What do you know about competition law? It is a reasonable question given:

  • a recent survey by the Competition and Markets Authority which found that 50% of fashion companies which took part in the survey stated that their knowledge of competition law was somewhere between not good and non-existent; and
  • a recent judgment by the Competition Appeal Tribunal which upheld a fine for information sharing imposed by the CMA.

It is also a reasonable question given that two months have passed since the CMA sent an open letter to fashion businesses which warned that price fixing and sharing information are illegal. However, recent discussions with our clients have highlighted that price fixing in particular is increasing.

It may be that the pressures on retail are resulting in an increase in price fixing. Alternatively, it may be regarded by brands as a way of responding to the issues raised by the growth of the online channel.

But such factors cannot excuse illegal conduct.

How does the CMA become aware of infringements? This can arise in a number of ways. Sometimes it is through market intelligence sources. In other situations past cases or complaints by third parties can highlight issues that require investigation by the CMA. Arguably, for those engaged in price fixing in the fashion industry, the most worrying source for a business is where a whistleblower (sometimes a disgruntled employee) has decided to avail itself of the leniency programme which exists in competition law by blowing the whistle on others engaged in illegal activity.

Price fixing is one thing. Information sharing is another. The CMA is concerned about businesses sharing information insofar as information sharing often leads to reducing if not eliminating price differentials and, as a result, competition. This was highlighted in the recent judgment of the Competition Appeal Tribunal where the party fined had shared its views on future prices as well as current prices at which it was selling certain products. In seeking to overturn the fine which the CMA had imposed, it argued:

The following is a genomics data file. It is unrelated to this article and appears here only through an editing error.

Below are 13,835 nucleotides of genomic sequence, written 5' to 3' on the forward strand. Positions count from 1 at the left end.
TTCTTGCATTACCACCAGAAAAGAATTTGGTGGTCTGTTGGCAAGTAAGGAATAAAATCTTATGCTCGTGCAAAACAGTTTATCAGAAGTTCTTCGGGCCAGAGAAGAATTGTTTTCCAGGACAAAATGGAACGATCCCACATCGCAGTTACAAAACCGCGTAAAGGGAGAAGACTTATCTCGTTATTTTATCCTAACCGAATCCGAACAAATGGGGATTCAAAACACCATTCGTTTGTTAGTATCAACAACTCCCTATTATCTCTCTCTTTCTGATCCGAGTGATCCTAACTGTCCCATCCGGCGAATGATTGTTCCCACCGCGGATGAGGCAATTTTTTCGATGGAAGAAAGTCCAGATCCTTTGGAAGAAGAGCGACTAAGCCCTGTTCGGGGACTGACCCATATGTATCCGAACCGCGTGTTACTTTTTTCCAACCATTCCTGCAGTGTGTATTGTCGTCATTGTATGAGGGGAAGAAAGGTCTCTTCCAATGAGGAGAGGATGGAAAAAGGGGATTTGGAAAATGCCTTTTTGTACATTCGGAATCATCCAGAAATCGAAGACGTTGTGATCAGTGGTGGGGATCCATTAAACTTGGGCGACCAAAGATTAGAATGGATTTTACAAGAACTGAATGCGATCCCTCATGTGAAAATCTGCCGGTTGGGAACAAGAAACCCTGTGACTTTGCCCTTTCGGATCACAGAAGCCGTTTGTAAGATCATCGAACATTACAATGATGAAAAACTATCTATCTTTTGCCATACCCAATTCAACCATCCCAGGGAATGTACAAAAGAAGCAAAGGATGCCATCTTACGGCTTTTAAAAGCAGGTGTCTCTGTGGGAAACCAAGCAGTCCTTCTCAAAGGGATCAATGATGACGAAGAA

1. that the information which it had shared was too broad to result in prices generally being adjusted in order to reduce competition.
  2. exchanging information about prices was neither here nor there insofar as customers would often disclose prices to their suppliers in the hope of obtaining a better commercial agreement.

These arguments did not find favour with the Competition Appeal Tribunal. In particular, the fact that customers provided the same information was irrelevant. Information sharing by suppliers has the negative result of allowing business understandings as to pricing to be confirmed.

Given that it was not so long ago that five fashion model agencies as well as their trade association were fined in excess of £1.5 million for colluding about prices charged for modelling services, the second question is whether lessons have been learned?

Take home points

  1. The UK has one of the most draconian competition laws of any country in the world.
  2. A fashion business which infringes competition law can face:
  • a fine of up to 10% of annual turnover.
  • unenforceability of infringing agreements.
  • claims for damages by injured third parties.
  • fines and imprisonment of up to five years for directors and senior managers engaged in infringing activity.
  • disqualification of company directors for up to fifteen years.

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